All of us have been in situations where we have had to deal with difficult individuals. These are not the easiest of situations to handle, and hence great care must be taken. I was watching the apprentice a couple of days ago, the episode that had the fireworks between Omarosa and Piers. For those who have not watched this episode, Omarosa has an aggressive and combative personality, Piers is an alpha male with a very strong personality too. Unfortunately both of them do not get along well, and Omarosa made it very difficult for Piers when he was project manager on a task. Much can be learnt from this episode regarding how to, and how not to, handle such situations.

Often we have to deal with difficult bosses, team mates, customers and suppliers. This is just part of life and something we cannot escape. I believe avoiding such situations only makes the situation worse and restricts one from operating optimally. We have to tackle the problem head on, and work towards establishing a situation where both individuals can work optimally. This is usually an uncomfortable route to take, I have had my share of them. Looking back at past experiences I have learnt tremendously from such situations. These are situations that help us understand our thresholds, emotional triggers and personality type a lot more when facing them.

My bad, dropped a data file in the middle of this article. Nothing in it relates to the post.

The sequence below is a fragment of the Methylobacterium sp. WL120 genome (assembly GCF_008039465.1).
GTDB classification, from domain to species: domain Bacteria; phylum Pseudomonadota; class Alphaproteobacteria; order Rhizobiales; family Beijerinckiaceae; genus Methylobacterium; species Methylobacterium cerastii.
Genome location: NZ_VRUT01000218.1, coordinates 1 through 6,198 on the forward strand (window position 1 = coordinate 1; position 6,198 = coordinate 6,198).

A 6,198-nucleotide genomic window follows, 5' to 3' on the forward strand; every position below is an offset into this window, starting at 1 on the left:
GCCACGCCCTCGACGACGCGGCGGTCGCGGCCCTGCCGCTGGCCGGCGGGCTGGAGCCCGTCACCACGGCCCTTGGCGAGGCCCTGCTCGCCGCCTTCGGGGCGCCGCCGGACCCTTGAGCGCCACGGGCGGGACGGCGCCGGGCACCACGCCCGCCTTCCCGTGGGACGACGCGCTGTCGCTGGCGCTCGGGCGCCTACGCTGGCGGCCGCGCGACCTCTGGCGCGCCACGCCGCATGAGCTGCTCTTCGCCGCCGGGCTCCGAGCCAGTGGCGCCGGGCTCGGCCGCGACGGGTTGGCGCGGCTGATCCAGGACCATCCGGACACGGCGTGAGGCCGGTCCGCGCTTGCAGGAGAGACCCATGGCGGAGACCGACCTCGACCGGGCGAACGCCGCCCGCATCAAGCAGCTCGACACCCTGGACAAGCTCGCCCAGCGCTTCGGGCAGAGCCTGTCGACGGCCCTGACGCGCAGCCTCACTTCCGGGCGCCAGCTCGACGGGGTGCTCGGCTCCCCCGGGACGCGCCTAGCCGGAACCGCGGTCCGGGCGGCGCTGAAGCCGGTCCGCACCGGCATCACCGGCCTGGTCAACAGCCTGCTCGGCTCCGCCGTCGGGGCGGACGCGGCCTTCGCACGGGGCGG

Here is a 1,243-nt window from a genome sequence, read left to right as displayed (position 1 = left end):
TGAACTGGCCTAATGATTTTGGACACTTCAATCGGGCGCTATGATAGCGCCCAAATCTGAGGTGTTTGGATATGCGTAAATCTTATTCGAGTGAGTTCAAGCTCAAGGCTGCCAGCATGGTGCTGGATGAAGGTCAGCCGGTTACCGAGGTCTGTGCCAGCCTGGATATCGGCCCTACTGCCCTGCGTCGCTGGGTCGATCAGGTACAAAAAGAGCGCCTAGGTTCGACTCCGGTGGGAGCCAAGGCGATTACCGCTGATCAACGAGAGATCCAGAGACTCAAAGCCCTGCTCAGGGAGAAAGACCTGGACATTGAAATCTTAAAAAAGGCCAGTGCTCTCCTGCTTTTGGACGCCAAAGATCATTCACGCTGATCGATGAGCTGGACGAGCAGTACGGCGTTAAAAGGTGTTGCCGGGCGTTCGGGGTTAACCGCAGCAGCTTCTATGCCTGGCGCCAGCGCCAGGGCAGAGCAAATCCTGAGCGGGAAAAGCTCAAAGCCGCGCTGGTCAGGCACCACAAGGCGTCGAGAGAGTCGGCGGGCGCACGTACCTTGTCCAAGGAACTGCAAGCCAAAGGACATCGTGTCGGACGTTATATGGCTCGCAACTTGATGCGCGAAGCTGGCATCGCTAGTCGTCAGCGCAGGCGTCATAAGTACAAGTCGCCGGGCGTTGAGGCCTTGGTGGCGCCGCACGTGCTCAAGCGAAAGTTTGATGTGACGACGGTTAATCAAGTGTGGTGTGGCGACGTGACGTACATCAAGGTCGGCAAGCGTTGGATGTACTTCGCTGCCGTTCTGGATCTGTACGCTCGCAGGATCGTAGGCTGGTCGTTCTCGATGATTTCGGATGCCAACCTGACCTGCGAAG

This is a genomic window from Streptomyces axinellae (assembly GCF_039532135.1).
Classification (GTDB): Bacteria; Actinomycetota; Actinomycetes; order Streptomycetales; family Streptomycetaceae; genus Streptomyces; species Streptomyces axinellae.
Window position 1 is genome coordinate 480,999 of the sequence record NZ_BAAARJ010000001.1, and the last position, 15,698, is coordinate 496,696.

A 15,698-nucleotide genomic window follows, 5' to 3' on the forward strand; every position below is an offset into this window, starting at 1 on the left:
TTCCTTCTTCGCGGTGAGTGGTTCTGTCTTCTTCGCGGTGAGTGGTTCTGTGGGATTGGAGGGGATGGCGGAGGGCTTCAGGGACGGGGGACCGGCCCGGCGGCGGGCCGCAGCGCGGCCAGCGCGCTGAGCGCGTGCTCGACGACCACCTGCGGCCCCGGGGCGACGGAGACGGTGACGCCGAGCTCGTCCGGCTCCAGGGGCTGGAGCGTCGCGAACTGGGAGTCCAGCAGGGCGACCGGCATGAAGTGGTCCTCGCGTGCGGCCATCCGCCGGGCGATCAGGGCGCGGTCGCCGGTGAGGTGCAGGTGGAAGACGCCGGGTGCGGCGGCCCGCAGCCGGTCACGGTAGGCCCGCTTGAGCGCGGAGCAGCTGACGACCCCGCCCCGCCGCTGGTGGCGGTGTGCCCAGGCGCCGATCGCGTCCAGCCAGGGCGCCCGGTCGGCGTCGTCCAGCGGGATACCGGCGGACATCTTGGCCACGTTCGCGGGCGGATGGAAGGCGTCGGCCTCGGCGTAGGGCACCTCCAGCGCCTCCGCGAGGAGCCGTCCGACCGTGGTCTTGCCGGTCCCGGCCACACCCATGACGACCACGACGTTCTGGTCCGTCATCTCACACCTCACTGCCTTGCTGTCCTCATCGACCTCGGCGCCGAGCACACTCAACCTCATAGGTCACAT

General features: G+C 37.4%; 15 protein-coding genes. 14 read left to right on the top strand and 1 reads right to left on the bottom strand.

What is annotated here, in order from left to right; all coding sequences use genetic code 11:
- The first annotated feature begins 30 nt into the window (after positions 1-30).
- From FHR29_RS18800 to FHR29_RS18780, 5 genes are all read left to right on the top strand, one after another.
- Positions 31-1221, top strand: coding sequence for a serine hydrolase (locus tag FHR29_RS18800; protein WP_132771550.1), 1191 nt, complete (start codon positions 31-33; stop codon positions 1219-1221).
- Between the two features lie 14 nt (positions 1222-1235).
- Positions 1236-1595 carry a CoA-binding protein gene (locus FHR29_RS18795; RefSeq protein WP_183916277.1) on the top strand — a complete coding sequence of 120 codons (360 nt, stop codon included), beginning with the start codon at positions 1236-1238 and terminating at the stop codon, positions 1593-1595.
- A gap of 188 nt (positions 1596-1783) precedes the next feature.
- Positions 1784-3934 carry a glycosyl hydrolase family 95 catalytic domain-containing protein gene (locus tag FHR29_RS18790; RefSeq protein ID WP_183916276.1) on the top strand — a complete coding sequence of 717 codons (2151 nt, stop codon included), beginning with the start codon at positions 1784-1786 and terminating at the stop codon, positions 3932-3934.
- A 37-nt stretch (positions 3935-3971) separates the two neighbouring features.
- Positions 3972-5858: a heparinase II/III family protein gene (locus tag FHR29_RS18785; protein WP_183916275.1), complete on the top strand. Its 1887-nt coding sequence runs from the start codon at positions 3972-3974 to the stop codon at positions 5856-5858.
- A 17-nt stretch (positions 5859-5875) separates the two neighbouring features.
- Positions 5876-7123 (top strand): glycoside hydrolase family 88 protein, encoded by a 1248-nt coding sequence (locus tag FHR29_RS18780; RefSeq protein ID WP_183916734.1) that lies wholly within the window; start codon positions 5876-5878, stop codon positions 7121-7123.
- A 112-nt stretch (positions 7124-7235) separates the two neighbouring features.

Over the next week I will be writing about my experiences in dealing with difficult individuals. The series aims to serve as a guide and help readers through similar situations, by providing tips on how to deal with them. I am also interested in learning from readers about their experiences with difficult people and what strategies they have used to handle such situations. I look forward to comments and feedback.